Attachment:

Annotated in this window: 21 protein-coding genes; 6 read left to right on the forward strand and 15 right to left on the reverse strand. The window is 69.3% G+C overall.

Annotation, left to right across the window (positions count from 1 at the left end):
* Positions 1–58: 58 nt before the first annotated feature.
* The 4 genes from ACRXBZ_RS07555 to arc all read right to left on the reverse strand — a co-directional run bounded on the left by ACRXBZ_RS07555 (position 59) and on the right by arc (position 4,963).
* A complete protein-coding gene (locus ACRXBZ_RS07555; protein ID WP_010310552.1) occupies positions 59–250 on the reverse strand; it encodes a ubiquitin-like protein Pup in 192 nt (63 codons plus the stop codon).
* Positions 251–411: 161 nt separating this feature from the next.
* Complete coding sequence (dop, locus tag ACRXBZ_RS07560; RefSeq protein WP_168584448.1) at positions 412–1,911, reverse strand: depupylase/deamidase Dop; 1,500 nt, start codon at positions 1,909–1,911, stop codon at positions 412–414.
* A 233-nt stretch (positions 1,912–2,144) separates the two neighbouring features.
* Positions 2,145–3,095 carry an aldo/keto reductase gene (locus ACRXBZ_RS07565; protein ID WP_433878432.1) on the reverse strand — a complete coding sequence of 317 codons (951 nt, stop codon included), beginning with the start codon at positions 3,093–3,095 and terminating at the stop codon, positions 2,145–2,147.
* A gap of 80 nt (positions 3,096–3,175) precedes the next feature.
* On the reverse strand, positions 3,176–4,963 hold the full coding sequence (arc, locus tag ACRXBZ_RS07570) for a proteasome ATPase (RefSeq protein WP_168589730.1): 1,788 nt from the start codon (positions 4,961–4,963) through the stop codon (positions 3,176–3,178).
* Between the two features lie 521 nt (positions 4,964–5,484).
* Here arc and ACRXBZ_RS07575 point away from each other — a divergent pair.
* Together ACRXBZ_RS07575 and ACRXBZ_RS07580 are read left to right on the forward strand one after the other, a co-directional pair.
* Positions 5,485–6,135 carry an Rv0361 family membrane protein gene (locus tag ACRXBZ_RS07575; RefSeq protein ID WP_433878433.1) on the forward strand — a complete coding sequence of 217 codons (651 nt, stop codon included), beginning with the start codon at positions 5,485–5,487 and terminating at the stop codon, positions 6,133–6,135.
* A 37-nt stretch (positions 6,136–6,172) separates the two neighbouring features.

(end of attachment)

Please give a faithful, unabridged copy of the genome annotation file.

Annotated in this window: 21 protein-coding genes; 6 read left to right on the forward strand and 15 right to left on the reverse strand. The window is 69.3% G+C overall.

Annotation, left to right across the window (positions count from 1 at the left end):
* Positions 1–58: 58 nt before the first annotated feature.
* The 4 genes from ACRXBZ_RS07555 to arc all read right to left on the reverse strand — a co-directional run bounded on the left by ACRXBZ_RS07555 (position 59) and on the right by arc (position 4,963).
* A complete protein-coding gene (locus ACRXBZ_RS07555; protein ID WP_010310552.1) occupies positions 59–250 on the reverse strand; it encodes a ubiquitin-like protein Pup in 192 nt (63 codons plus the stop codon).
* Positions 251–411: 161 nt separating this feature from the next.
* Complete coding sequence (dop, locus tag ACRXBZ_RS07560; RefSeq protein WP_168584448.1) at positions 412–1,911, reverse strand: depupylase/deamidase Dop; 1,500 nt, start codon at positions 1,909–1,911, stop codon at positions 412–414.
* A 233-nt stretch (positions 1,912–2,144) separates the two neighbouring features.
* Positions 2,145–3,095 carry an aldo/keto reductase gene (locus ACRXBZ_RS07565; protein ID WP_433878432.1) on the reverse strand — a complete coding sequence of 317 codons (951 nt, stop codon included), beginning with the start codon at positions 3,093–3,095 and terminating at the stop codon, positions 2,145–2,147.
* A gap of 80 nt (positions 3,096–3,175) precedes the next feature.
* On the reverse strand, positions 3,176–4,963 hold the full coding sequence (arc, locus tag ACRXBZ_RS07570) for a proteasome ATPase (RefSeq protein WP_168589730.1): 1,788 nt from the start codon (positions 4,961–4,963) through the stop codon (positions 3,176–3,178).
* Between the two features lie 521 nt (positions 4,964–5,484).
* Here arc and ACRXBZ_RS07575 point away from each other — a divergent pair.
* Together ACRXBZ_RS07575 and ACRXBZ_RS07580 are read left to right on the forward strand one after the other, a co-directional pair.
* Positions 5,485–6,135 carry an Rv0361 family membrane protein gene (locus tag ACRXBZ_RS07575; RefSeq protein ID WP_433878433.1) on the forward strand — a complete coding sequence of 217 codons (651 nt, stop codon included), beginning with the start codon at positions 5,485–5,487 and terminating at the stop codon, positions 6,133–6,135.
* A 37-nt stretch (positions 6,136–6,172) separates the two neighbouring features.